Predicting Sepsis Risk with AI Algorithm

Published Nov-11-19

Building and training an AI-based sepsis prediction tool that assesses hundreds of different patient risk factors.

Geisinger Health System, United States

The Story:

Predicting Sepsis Risk with AI Algorithm Sepsis is a serious and potentially life-threatening reaction to an infection in the body. It is also called septicemia or blood poisoning and happens when the immune system overacts to an infection and starts to damage tissues and organs. The condition is difficult to spot, and diagnosis isn't clear-cut because many of the signs and symptoms are the same as those of other conditions.

Leveraging Patient Data

Researchers from Geisinger Health System realized that electronic health record (EHR) data contained a huge amount of information that could provide insights into which patients are more likely to die from sepsis, and how best to treat the infection.

To extract these insights Geisinger worked with IBM to build a powerful artificial intelligence predictive model capable of assessing hundreds of different risk factors for every patient.

“For clinicians, making a sepsis diagnosis can be very difficult, as the symptoms overlap with many other common illnesses,” said Dr. Donna Wolk, division director of molecular and microbial diagnostics and development at Geisinger.

“If we can identify patients more quickly and more accurately, we can administer the right treatments early and increase the chances of a positive outcome.”

Earlier diagnosis and rapid treatment can save lives. The mortality risk is raised by 7.6 percent for every hour of delay in sepsis diagnosis.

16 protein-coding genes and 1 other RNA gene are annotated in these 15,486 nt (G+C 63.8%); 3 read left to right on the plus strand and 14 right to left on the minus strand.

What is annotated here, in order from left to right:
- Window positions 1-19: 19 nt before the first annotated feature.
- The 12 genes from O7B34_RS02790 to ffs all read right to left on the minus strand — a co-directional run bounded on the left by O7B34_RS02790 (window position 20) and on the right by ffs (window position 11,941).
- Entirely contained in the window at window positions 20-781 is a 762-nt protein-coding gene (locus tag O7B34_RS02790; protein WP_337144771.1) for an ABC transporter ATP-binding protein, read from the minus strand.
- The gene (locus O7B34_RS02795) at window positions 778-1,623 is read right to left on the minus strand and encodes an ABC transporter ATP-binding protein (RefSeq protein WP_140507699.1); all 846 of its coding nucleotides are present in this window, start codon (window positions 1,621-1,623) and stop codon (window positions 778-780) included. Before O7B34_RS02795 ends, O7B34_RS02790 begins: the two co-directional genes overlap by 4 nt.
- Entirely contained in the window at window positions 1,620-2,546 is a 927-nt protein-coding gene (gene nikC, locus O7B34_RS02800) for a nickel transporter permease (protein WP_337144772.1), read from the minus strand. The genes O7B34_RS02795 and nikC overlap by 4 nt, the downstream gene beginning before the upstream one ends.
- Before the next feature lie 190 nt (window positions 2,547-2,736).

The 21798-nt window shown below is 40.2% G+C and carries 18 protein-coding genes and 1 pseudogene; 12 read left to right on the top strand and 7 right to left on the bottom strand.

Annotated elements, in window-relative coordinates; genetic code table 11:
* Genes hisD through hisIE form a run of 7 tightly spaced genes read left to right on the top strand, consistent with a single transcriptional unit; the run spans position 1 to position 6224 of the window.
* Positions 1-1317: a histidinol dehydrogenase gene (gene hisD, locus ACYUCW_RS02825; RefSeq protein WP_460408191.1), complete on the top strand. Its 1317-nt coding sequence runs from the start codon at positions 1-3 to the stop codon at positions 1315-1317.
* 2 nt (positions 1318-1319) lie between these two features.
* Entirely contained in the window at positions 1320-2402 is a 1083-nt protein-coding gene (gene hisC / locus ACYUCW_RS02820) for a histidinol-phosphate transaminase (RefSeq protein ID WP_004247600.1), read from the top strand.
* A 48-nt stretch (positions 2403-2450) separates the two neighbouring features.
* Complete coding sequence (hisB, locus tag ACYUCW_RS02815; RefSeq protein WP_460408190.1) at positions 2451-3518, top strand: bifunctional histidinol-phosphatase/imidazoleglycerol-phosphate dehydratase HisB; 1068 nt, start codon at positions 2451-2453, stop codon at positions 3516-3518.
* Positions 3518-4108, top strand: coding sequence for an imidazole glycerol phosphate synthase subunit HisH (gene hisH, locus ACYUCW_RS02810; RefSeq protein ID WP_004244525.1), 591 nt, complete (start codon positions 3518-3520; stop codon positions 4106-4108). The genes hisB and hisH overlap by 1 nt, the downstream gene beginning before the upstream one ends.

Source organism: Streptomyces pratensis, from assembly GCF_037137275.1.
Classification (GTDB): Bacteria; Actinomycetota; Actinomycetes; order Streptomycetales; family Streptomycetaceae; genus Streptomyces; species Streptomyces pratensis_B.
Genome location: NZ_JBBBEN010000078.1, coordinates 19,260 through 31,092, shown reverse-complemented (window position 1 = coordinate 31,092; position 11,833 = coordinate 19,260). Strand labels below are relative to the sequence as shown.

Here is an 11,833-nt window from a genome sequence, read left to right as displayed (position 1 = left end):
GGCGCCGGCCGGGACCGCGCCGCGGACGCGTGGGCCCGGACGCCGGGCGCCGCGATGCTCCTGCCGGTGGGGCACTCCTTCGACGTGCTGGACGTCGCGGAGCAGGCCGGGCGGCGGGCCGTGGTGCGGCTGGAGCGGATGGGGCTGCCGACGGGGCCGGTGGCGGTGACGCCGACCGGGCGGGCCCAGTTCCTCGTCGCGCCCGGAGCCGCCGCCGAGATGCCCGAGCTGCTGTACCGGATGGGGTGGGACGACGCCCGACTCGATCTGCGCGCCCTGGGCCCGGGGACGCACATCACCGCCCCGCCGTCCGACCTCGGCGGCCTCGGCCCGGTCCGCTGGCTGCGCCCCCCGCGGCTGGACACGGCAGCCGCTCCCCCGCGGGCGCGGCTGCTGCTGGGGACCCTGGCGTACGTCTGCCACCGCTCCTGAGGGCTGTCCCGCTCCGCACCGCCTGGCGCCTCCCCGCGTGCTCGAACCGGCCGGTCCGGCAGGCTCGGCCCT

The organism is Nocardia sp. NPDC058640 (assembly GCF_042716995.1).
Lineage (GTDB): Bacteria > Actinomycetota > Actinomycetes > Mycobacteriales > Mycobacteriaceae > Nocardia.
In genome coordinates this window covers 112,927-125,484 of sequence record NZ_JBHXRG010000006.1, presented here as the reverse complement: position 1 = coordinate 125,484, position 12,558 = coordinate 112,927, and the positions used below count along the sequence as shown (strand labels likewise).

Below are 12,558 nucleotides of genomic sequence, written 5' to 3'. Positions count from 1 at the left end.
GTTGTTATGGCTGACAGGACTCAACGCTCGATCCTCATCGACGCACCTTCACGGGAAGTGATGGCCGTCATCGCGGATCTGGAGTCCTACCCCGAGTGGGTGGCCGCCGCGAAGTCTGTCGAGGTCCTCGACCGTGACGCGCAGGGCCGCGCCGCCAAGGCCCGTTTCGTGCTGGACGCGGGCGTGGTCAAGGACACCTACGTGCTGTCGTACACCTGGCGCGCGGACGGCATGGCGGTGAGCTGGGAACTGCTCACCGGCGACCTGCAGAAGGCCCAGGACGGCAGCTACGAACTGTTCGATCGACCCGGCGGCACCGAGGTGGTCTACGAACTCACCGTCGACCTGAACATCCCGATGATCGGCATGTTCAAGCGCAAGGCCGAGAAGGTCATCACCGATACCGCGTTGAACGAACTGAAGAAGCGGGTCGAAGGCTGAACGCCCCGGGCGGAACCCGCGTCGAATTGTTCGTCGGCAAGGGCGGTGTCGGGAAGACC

Creating the Algorithm

To build and train the algorithm the team used open-source technology from IBM Watson while Geisinger provided de-identified files for nearly 11,000 patients diagnosed with sepsis between 2006 and 2016. They broke the data into separate features for each patient covering such details as patient infection types, lifestyle and medical history.

For the next part of the project, the team set themselves the goal of using the data to predict all-cause mortality while patients were in hospital or at home during a 90-day post-discharge period.


After training, testing and fine-tuning the model the team used the model's final version to estimate precision. The results were impressive with the algorithm correctly predicting death for patients in the test data who did die or survival for those whose treatments were successful.

The new algorithm helped researchers identify clinical biomarkers that are associated with higher mortality rates from sepsis. These include age, decreased blood pressure, number of hospital transfers and prior cancer diagnosis. It demonstrated that these were all key factors linked to sepsis deaths.

Next Steps

Geisinger will now continue building on their model by incorporating additional data.

“Thanks to IBM, we are well on our way to breaking new ground in clinical care for sepsis and achieving more positive outcomes for our patients,” added Dr. Wolk.

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